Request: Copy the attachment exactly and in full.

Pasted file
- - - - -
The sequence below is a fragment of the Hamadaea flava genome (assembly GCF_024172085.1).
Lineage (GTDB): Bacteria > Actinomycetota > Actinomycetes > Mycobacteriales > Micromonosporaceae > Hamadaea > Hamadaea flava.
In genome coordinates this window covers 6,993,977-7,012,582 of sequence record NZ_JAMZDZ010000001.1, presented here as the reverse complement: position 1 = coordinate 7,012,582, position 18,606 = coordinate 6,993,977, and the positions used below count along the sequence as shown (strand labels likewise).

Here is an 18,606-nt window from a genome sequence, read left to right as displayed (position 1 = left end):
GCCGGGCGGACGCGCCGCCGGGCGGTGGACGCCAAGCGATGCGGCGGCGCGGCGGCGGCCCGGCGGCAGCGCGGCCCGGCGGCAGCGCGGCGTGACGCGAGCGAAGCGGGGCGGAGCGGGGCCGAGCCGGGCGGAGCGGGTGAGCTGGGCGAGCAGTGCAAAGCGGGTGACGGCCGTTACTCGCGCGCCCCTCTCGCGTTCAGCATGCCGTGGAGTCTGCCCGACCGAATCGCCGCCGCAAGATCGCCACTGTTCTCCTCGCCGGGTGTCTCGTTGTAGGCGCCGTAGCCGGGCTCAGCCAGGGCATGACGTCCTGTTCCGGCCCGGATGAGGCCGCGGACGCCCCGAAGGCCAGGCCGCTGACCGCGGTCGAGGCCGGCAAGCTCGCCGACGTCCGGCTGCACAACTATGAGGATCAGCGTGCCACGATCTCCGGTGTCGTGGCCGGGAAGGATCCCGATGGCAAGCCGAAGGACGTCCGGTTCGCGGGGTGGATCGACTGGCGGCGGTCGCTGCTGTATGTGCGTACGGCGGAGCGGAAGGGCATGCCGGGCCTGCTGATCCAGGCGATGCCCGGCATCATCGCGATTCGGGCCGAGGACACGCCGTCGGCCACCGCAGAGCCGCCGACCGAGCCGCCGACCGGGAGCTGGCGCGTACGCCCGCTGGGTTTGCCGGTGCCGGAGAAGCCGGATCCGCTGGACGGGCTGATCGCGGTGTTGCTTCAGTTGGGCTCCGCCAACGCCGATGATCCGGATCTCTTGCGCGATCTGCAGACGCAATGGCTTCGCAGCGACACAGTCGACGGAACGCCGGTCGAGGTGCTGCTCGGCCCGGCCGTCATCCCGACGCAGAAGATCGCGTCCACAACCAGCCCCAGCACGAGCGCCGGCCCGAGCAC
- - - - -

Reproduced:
The sequence below is a fragment of the Hamadaea flava genome (assembly GCF_024172085.1).
Lineage (GTDB): Bacteria > Actinomycetota > Actinomycetes > Mycobacteriales > Micromonosporaceae > Hamadaea > Hamadaea flava.
In genome coordinates this window covers 6,993,977-7,012,582 of sequence record NZ_JAMZDZ010000001.1, presented here as the reverse complement: position 1 = coordinate 7,012,582, position 18,606 = coordinate 6,993,977, and the positions used below count along the sequence as shown (strand labels likewise).

Here is an 18,606-nt window from a genome sequence, read left to right as displayed (position 1 = left end):
GCCGGGCGGACGCGCCGCCGGGCGGTGGACGCCAAGCGATGCGGCGGCGCGGCGGCGGCCCGGCGGCAGCGCGGCCCGGCGGCAGCGCGGCGTGACGCGAGCGAAGCGGGGCGGAGCGGGGCCGAGCCGGGCGGAGCGGGTGAGCTGGGCGAGCAGTGCAAAGCGGGTGACGGCCGTTACTCGCGCGCCCCTCTCGCGTTCAGCATGCCGTGGAGTCTGCCCGACCGAATCGCCGCCGCAAGATCGCCACTGTTCTCCTCGCCGGGTGTCTCGTTGTAGGCGCCGTAGCCGGGCTCAGCCAGGGCATGACGTCCTGTTCCGGCCCGGATGAGGCCGCGGACGCCCCGAAGGCCAGGCCGCTGACCGCGGTCGAGGCCGGCAAGCTCGCCGACGTCCGGCTGCACAACTATGAGGATCAGCGTGCCACGATCTCCGGTGTCGTGGCCGGGAAGGATCCCGATGGCAAGCCGAAGGACGTCCGGTTCGCGGGGTGGATCGACTGGCGGCGGTCGCTGCTGTATGTGCGTACGGCGGAGCGGAAGGGCATGCCGGGCCTGCTGATCCAGGCGATGCCCGGCATCATCGCGATTCGGGCCGAGGACACGCCGTCGGCCACCGCAGAGCCGCCGACCGAGCCGCCGACCGGGAGCTGGCGCGTACGCCCGCTGGGTTTGCCGGTGCCGGAGAAGCCGGATCCGCTGGACGGGCTGATCGCGGTGTTGCTTCAGTTGGGCTCCGCCAACGCCGATGATCCGGATCTCTTGCGCGATCTGCAGACGCAATGGCTTCGCAGCGACACAGTCGACGGAACGCCGGTCGAGGTGCTGCTCGGCCCGGCCGTCATCCCGACGCAGAAGATCGCGTCCACAACCAGCCCCAGCACGAGCGCCGGCCCGAGCAC